Bettina Simpson Brown Irvine, 70, leading health advocate

Bettina Simpson Brown Irvine

Bettina Simpson Brown Irvine

Bettina Simpson Brown Irvine of Greenwich, Conn., a leading advocate for awareness and detection of the rare genetic disease that became known through her efforts as Alpha-1, passed on Saturday, Aug. 30, 2014. She was 70 years old.

Bettina was born to Elizabeth Simpson Kampmann Brown and Thaddeus H. Brown Jr., and raised in Washington, D.C., and Palm Beach. Her great grandfather John Hensley Weaver was a coal and railroad baron of the early 20th century. Maternal ancestors John Hermann Kampmann and Caroline Bonnet Kampmann were highly successful German emigrants who built the architectural, banking and cultural structure with other leaders that turned San Antonio into the most productive Texas city by the end of the 19th century.

Bettina’s father was vice president for television of the National Association of Broadcasters in Washington. Her grandmother Marie Thrailkill Brown Coffin was Women’s National Republican chairwoman in the 1950s and her grandfather Thaddeus H. Brown was vice chairman of the Federal Communications Commission.

Bettina graduated from Chatham Hall in Chatham, Va., and Pine Manor Junior College in Chestnut Hill, Mass., and earned a B.S. in political science at the University of Wisconsin in Madison. She made her society debut at the Sulgrave Club in Washington, D.C. She was an avid equestrian and champion tennis player.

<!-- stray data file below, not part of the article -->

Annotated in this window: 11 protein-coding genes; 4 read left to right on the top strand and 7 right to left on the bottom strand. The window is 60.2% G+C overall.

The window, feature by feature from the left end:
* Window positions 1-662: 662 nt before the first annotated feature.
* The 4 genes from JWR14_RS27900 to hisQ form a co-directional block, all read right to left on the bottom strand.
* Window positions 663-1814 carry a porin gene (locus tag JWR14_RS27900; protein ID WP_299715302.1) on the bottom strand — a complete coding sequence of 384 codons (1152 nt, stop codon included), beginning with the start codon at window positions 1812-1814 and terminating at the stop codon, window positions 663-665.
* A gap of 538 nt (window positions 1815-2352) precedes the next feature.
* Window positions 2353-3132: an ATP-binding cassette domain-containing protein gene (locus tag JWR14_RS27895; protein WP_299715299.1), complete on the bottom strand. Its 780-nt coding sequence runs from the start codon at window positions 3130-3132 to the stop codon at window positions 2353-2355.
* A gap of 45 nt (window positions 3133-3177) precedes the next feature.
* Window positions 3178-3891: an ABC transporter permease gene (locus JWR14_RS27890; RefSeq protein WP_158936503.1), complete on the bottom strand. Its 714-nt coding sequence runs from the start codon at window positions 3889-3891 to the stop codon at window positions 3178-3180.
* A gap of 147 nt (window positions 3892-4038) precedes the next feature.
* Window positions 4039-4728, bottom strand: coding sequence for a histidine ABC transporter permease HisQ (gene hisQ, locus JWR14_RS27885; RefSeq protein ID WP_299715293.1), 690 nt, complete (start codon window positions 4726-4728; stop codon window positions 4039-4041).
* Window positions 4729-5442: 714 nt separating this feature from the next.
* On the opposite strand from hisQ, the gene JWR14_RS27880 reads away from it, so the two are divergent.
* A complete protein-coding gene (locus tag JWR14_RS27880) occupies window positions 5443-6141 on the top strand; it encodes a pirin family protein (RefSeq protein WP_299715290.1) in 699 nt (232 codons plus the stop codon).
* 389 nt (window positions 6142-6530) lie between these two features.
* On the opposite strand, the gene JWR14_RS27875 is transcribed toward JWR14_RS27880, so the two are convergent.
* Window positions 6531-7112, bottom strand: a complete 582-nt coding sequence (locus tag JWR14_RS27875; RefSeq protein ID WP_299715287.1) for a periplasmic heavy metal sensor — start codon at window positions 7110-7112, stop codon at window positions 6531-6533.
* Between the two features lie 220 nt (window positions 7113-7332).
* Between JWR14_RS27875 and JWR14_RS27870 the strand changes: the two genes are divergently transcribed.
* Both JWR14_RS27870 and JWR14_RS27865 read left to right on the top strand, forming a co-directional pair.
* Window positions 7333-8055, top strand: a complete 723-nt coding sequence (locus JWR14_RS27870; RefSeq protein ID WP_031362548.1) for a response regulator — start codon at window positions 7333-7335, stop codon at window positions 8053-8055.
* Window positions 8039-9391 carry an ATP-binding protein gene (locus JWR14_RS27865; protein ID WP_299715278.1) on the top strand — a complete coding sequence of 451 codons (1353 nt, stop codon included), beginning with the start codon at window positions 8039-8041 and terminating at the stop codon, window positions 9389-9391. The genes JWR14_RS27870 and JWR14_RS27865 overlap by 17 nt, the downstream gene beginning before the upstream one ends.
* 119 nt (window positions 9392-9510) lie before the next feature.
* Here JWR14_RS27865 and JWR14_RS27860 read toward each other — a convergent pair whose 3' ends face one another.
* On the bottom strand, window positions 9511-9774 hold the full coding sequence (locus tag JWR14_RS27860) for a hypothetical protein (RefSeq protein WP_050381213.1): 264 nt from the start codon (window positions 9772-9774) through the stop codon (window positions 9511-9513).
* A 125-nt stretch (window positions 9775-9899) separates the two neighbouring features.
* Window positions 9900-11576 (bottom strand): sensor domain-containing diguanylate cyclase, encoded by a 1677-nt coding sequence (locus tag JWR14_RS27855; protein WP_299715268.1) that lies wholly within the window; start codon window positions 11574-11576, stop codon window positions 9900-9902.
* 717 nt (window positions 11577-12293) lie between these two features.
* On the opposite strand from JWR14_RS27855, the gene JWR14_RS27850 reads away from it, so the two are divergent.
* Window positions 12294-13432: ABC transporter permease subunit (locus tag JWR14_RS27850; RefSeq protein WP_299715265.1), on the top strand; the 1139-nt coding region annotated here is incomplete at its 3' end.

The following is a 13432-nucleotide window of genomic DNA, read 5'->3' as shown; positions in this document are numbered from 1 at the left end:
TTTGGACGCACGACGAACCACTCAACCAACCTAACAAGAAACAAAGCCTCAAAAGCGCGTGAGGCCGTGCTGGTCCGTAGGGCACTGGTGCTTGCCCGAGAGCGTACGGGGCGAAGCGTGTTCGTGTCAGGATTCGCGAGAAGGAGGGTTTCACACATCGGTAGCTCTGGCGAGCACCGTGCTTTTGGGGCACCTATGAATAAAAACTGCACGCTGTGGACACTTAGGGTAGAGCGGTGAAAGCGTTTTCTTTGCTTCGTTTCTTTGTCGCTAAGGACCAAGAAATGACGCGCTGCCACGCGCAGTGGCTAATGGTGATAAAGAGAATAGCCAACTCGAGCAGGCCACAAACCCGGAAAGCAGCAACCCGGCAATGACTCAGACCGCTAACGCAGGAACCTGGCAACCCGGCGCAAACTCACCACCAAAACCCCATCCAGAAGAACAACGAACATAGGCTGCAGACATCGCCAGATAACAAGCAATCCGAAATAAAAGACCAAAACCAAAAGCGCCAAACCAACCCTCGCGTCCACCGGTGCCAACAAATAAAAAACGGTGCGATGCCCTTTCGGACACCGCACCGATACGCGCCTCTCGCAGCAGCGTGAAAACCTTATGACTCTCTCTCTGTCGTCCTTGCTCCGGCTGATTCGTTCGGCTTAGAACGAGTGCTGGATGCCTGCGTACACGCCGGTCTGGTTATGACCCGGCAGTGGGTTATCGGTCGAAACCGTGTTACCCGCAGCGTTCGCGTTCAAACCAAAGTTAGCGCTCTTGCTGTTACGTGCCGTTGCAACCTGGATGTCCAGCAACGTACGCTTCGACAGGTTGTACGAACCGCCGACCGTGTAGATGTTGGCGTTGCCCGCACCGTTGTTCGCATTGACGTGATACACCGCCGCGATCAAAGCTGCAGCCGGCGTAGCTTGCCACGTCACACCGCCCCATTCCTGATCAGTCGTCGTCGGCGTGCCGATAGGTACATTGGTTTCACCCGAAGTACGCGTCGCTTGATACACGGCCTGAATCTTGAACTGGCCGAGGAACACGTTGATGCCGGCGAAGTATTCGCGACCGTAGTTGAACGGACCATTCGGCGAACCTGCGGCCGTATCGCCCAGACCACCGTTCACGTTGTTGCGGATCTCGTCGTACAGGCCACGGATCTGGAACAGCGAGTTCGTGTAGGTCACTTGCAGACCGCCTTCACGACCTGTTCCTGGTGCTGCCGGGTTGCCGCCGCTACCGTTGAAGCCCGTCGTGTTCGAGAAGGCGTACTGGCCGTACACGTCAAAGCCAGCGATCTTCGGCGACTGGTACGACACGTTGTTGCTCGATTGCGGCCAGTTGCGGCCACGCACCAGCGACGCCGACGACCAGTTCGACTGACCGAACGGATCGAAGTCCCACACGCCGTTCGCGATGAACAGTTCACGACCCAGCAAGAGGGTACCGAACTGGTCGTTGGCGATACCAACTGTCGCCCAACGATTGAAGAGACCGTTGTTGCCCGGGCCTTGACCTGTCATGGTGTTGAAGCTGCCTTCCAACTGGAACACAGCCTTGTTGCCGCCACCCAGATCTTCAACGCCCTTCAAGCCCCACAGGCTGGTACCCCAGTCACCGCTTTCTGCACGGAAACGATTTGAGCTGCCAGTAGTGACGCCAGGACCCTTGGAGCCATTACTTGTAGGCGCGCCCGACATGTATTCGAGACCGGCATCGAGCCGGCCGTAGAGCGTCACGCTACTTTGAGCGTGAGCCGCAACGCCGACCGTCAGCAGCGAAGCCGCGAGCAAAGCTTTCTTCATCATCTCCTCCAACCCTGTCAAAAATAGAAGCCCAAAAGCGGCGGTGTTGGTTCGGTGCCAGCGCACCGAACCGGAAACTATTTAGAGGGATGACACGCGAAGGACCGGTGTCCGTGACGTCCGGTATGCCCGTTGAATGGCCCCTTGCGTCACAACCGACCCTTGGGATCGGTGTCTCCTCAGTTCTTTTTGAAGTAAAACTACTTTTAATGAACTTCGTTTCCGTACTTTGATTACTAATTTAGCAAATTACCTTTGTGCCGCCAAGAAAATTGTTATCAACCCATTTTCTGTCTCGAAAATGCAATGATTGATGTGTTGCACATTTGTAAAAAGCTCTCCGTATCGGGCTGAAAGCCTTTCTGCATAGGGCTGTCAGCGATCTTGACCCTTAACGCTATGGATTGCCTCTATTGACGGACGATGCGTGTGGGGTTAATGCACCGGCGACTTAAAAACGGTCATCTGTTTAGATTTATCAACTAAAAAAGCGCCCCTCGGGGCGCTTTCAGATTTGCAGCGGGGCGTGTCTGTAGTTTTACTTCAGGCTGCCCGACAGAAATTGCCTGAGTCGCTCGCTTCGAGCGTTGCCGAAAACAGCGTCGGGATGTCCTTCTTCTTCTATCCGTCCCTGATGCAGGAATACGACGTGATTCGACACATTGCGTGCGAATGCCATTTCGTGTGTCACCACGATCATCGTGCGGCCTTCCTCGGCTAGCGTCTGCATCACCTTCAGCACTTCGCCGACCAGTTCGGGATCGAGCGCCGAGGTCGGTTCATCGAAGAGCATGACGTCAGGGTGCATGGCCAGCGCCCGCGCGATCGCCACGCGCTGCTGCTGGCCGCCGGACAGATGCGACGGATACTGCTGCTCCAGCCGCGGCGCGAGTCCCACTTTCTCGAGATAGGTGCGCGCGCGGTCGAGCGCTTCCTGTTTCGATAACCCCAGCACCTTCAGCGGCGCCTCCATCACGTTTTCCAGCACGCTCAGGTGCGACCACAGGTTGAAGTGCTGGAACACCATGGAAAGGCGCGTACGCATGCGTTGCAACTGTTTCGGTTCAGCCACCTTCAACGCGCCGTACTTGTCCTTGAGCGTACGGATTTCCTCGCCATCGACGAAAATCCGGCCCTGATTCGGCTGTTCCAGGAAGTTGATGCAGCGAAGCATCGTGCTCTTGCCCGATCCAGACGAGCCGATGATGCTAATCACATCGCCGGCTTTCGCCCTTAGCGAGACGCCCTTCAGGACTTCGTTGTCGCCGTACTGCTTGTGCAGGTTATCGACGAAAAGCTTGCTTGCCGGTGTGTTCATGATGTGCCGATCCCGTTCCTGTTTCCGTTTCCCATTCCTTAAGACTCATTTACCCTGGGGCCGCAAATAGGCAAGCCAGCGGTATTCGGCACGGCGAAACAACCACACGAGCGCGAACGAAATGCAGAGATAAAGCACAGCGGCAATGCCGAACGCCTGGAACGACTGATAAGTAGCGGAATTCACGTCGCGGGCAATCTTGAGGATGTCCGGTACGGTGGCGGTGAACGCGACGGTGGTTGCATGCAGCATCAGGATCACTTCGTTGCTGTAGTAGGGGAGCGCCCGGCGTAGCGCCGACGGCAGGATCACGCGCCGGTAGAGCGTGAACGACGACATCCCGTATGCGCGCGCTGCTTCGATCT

She worked in publishing and had been a beauty editor at Mademoiselle and Vogue.

In 1978, she married Kenneth Andrew Irvine of New York City, a banker now with Scotiabank; their sons are Andrew, Bill and Jonathan. She was a member of the Greenwich Country Club where she served as chair of the Ladies 9 hole group and the Junior League of New York City.

In 1996, after years of misdiagnosis, Bettina was diagnosed with a little-known rare genetic disease, Alpha-1 Antitrypsin Deficiency, which destroys the lungs or the liver. In response, she joined the Alpha-1 Association, a national patient-advocacy organization designed to promote awareness and early detection. She was a visionary and early supporter of genetic testing, stem cell research and gene therapy.

In 2001, Bettina was elected chair of the Association, where she branded the disease as “Alpha-1” and coined the term “the Viking Genetic Legacy” to describe the gene variant’s origination in Scandinavia. In the Alpha-1 community, she was known as the “Iron Lady.”

“We shall all always remember Bettina as someone who spoke her mind and fought for what she thought was right,” said John Walsh, president and CEO of the Alpha-1 Foundation. “She was the voice of reason during challenging times.”

In 2001, the newspaper Greenwich Time awarded Bettina the Louise Crisafi Community Health Award for her advocacy efforts.

Ken and Bettina have long been a husband-and-wife advocacy and fundraising team; he is currently vice chair of the Alpha-1 Foundation.

In 2004, Bettina received a double lung transplant and continued to be active in the Alpha-1 patient community on the Association’s board. She campaigned for organ donations and more equitable organ allocation systems.

In addition to her sons, she is survived by her granddaughter, Willow Irvine; her brother Thaddeus H. Brown III; and two sisters, Marshall Brown Rutherfurd Webb and Robin Rutherfurd Grace.

Bettina’s family, friends and the Alpha-1 community honor Bettina as a leader and survivor whose commitment and example were always leavened by sharp wit and ready laughter.

Funeral services were held earlier by the family. In lieu of flowers, memorial donations may be made to the Alpha-1 Foundation, 3300 Ponce Del Leon Boulevard, Coral Gables, FL 33134.


—by the family

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